The very smallest type of law firm is just one person: self-employed lawyers or legal executives working alone for individual clients, on a consultancy basis for a larger law firm or for virtual law firms based online. You can also offer your services as a lawyer to charities, public-interest organizations, not-for-profit organizations, non-governmental organizations (NGOs), think-tanks, the local Citizens Advice Bureau or legal advice center, working in the Government Legal Service in the UK public sector or becoming an advice worker, either on a paid or pro-bono (voluntary) basis.

Options for careers in a law firm are plentiful and include but are not limited to: plaintiff attorneys (also known as a personal injury lawyer), corporate lawyers, contract negotiators, claims examiners, title examiners and university attorneys. Graduates with a law degree can also find positions working in the finance, business, marketing, administration, copy center, secretarial (as legal assistant, for example), research, publishing, editing, law recruitment, library or IT department of a large law firm.

Alternative legal careers

Alternative legal careers include roles that clearly benefit from the knowledge and skills gained during a law degree. These include teaching law, becoming an instructor in a legal trainee program, becoming a legal career advisor/consultant within a law school, becoming a Continuing Legal Education (CLE) specialist, writing for law journals and magazines, working in the administration department of a law school, going into recruitment as a headhunter for legal jobs, going into government positions as a legal analyst, applying to the Law Commission’s recruitment campaign for a research assistant position, and working in immigration as a legal clearance officer.

Further law-related jobs involve a range of careers that require collaboration with lawyers. Such alternative legal careers include working as a pre-trial services officer; as an asylum officer or customs officer; working in law enforcement or prisons; working as a legislative aid or analyst; working as an accident reconstructionist; working in the trust department of banks; becoming a civil/immigration rights analyst, lobbyist, conflicts analyst or public interest advocate; becoming a compliance officer, a victim compensation officer, or congressional affairs specialist; working in government, mayoral or political positions; and becoming a diplomat or going into international relations.

Non-law careers with a law degree

Due to the multidisciplinary nature of law and the multiple transferable skills gained during a law degree, students are able to build up a high level of employability, attracting employers from a variety of industries and sectors. Some of the ways in which law graduates may transfer their skills and knowledge include:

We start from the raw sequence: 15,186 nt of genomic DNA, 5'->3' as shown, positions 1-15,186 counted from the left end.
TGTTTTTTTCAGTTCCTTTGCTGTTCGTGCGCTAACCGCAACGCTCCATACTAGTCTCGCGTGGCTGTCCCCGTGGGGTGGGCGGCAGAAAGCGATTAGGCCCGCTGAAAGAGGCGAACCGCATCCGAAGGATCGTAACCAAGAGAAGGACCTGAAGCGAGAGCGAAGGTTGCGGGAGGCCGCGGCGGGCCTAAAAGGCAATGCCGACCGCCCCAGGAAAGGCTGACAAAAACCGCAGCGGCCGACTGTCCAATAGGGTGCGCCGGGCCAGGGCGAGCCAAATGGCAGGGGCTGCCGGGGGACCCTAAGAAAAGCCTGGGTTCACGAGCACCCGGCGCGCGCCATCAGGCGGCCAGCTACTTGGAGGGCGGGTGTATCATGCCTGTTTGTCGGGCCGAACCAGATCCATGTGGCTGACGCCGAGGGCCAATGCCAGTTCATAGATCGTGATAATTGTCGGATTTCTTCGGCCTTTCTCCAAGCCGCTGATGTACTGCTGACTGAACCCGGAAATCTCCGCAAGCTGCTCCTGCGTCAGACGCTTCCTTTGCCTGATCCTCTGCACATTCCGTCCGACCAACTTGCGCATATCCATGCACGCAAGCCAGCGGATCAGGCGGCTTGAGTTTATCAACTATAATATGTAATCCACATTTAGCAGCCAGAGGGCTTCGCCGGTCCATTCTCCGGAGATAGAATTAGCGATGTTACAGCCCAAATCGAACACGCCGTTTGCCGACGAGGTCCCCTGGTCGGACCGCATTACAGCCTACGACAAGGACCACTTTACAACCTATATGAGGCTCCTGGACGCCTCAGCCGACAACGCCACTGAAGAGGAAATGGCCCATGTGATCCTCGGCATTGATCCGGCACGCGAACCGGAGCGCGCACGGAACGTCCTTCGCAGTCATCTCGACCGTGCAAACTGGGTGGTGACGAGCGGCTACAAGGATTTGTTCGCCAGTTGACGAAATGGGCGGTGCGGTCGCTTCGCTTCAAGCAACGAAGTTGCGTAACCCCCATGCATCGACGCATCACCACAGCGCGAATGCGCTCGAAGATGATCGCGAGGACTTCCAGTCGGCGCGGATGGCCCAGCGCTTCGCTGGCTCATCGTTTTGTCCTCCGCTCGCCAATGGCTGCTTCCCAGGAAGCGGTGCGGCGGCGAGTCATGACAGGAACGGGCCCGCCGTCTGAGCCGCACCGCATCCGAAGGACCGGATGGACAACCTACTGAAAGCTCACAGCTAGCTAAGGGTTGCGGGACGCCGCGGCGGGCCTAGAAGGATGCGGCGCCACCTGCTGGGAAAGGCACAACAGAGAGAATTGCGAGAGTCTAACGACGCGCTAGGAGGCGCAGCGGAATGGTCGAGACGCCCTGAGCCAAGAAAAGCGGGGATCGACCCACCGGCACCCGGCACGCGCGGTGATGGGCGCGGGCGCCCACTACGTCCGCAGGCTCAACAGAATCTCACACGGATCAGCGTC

• Communications and entertainment roles… Use your interpersonal, persuasion and communication skills in advertising, marketing, sales, HR and PR. You might also find a calling as a sports, literary or talent agent, or in real estate if you have an interest in property. Combine those skills with strong writing skills in content writing, screenwriting, editing, journalism, publishing and media roles. Or add an interest in hospitality to enter the retail, catering, event management and tourism industries.
  • Business and political roles… Use your organizational skills and knowledge of business and management to become a corporate trainer, or take a lead business role as chief management officer, chief resources manager or corporate social responsibility manager. Alternatively, use your understanding of sociology and ethics to go into politics (as a political advisor or strategist, for example) or into government policy making and research.
  • Research and reporting roles… Combine those skills with research to become an archivist, academic librarian or political research assistant. Add communication skills to become a broadcast journalist, television anchor, radio broadcaster or fundraiser.
  • Auditing and enforcement roles… Candidates with strong mathematics and analytical skills may thrive in banking, auditing, investment management, finance and accountancy. Add an interest in law enforcement to enter the police force, become an affirmative action officer or work for the CIA/FBI.
  • People-based roles… If you’re interested in working with children and vulnerable people, you might go into teaching and adult education or become an aid development officer, a counsellor or career/personal advisor. Your training in law could also be used in health and safety compliance, in healthcare and hospital management, and in consumer product safety and professional standards administration.

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‘What Can You Do With a Law Degree?’ is part of our ‘What Can You Do With…’ series. We have also covered artbiologybusinesscommunicationscomputer scienceEnglishengineeringfashionhistorygeographymarketingmathematicsperforming artsphilosophypolitics, psychologysociologychemistryeconomics and physics.

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Written by Hasna Haidar